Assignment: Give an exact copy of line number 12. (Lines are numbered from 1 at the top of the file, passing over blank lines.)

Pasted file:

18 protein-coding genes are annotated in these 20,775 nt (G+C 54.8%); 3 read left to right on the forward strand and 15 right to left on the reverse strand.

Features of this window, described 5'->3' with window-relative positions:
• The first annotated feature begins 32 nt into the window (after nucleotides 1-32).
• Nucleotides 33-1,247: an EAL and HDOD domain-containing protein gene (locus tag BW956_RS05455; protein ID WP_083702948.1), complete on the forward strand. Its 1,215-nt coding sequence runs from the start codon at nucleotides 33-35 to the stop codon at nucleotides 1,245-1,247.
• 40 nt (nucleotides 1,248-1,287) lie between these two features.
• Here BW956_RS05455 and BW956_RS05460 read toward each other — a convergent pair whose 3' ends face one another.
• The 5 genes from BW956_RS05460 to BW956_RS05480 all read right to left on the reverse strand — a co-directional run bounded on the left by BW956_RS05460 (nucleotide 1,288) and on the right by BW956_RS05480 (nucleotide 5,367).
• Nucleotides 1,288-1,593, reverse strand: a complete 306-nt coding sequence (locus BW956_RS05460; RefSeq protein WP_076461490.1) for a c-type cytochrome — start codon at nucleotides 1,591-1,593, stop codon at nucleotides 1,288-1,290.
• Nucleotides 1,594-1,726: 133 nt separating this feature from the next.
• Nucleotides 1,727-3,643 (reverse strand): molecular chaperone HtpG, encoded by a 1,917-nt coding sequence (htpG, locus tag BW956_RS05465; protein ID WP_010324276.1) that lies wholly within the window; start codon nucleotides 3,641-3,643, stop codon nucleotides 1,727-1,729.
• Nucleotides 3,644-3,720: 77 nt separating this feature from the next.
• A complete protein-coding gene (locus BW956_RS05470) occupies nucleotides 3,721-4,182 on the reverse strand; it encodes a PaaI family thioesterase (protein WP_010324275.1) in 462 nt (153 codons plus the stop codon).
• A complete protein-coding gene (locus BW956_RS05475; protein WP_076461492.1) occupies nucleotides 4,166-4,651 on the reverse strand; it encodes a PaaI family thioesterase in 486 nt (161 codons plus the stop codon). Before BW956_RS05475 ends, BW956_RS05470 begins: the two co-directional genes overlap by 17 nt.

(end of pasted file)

• A complete protein-coding gene (locus BW956_RS05470) occupies nucleotides 3,721-4,182 on the reverse strand; it encodes a PaaI family thioesterase (protein WP_010324275.1) in 462 nt (153 codons plus the stop codon).